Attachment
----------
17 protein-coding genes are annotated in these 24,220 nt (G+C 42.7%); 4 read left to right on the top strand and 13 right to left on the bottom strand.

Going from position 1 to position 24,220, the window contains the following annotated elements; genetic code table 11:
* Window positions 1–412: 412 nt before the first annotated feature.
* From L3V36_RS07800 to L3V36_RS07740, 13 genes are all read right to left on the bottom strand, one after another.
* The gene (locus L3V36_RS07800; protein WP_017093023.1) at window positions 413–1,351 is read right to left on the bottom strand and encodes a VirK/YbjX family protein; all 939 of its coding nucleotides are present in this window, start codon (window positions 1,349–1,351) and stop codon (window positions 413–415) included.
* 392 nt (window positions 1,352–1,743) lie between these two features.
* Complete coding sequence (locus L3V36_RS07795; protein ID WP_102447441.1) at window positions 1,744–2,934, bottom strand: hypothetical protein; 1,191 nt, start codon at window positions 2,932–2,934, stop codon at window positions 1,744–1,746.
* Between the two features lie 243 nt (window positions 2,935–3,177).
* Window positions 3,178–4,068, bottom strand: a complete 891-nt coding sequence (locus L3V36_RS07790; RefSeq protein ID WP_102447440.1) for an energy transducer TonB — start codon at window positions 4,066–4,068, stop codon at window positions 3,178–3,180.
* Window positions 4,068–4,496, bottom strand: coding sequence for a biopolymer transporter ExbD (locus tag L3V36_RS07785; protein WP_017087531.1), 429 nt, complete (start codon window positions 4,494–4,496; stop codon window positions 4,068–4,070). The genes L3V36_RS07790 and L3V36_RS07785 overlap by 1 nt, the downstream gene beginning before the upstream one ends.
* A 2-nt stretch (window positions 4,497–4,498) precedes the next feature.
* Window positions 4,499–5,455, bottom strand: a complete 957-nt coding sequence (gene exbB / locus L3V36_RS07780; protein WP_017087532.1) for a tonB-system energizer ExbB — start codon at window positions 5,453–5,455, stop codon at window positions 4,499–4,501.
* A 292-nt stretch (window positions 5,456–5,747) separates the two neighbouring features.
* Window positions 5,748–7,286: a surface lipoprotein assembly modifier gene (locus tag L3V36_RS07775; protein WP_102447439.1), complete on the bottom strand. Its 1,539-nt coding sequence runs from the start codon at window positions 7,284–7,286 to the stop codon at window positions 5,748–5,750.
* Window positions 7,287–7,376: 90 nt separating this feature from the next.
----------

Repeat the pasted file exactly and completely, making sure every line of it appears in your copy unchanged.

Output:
17 protein-coding genes are annotated in these 24,220 nt (G+C 42.7%); 4 read left to right on the top strand and 13 right to left on the bottom strand.

Going from position 1 to position 24,220, the window contains the following annotated elements; genetic code table 11:
* Window positions 1–412: 412 nt before the first annotated feature.
* From L3V36_RS07800 to L3V36_RS07740, 13 genes are all read right to left on the bottom strand, one after another.
* The gene (locus L3V36_RS07800; protein WP_017093023.1) at window positions 413–1,351 is read right to left on the bottom strand and encodes a VirK/YbjX family protein; all 939 of its coding nucleotides are present in this window, start codon (window positions 1,349–1,351) and stop codon (window positions 413–415) included.
* 392 nt (window positions 1,352–1,743) lie between these two features.
* Complete coding sequence (locus L3V36_RS07795; protein ID WP_102447441.1) at window positions 1,744–2,934, bottom strand: hypothetical protein; 1,191 nt, start codon at window positions 2,932–2,934, stop codon at window positions 1,744–1,746.
* Between the two features lie 243 nt (window positions 2,935–3,177).
* Window positions 3,178–4,068, bottom strand: a complete 891-nt coding sequence (locus L3V36_RS07790; RefSeq protein ID WP_102447440.1) for an energy transducer TonB — start codon at window positions 4,066–4,068, stop codon at window positions 3,178–3,180.
* Window positions 4,068–4,496, bottom strand: coding sequence for a biopolymer transporter ExbD (locus tag L3V36_RS07785; protein WP_017087531.1), 429 nt, complete (start codon window positions 4,494–4,496; stop codon window positions 4,068–4,070). The genes L3V36_RS07790 and L3V36_RS07785 overlap by 1 nt, the downstream gene beginning before the upstream one ends.
* A 2-nt stretch (window positions 4,497–4,498) precedes the next feature.
* Window positions 4,499–5,455, bottom strand: a complete 957-nt coding sequence (gene exbB / locus L3V36_RS07780; protein WP_017087532.1) for a tonB-system energizer ExbB — start codon at window positions 5,453–5,455, stop codon at window positions 4,499–4,501.
* A 292-nt stretch (window positions 5,456–5,747) separates the two neighbouring features.
* Window positions 5,748–7,286: a surface lipoprotein assembly modifier gene (locus tag L3V36_RS07775; protein WP_102447439.1), complete on the bottom strand. Its 1,539-nt coding sequence runs from the start codon at window positions 7,284–7,286 to the stop codon at window positions 5,748–5,750.
* Window positions 7,287–7,376: 90 nt separating this feature from the next.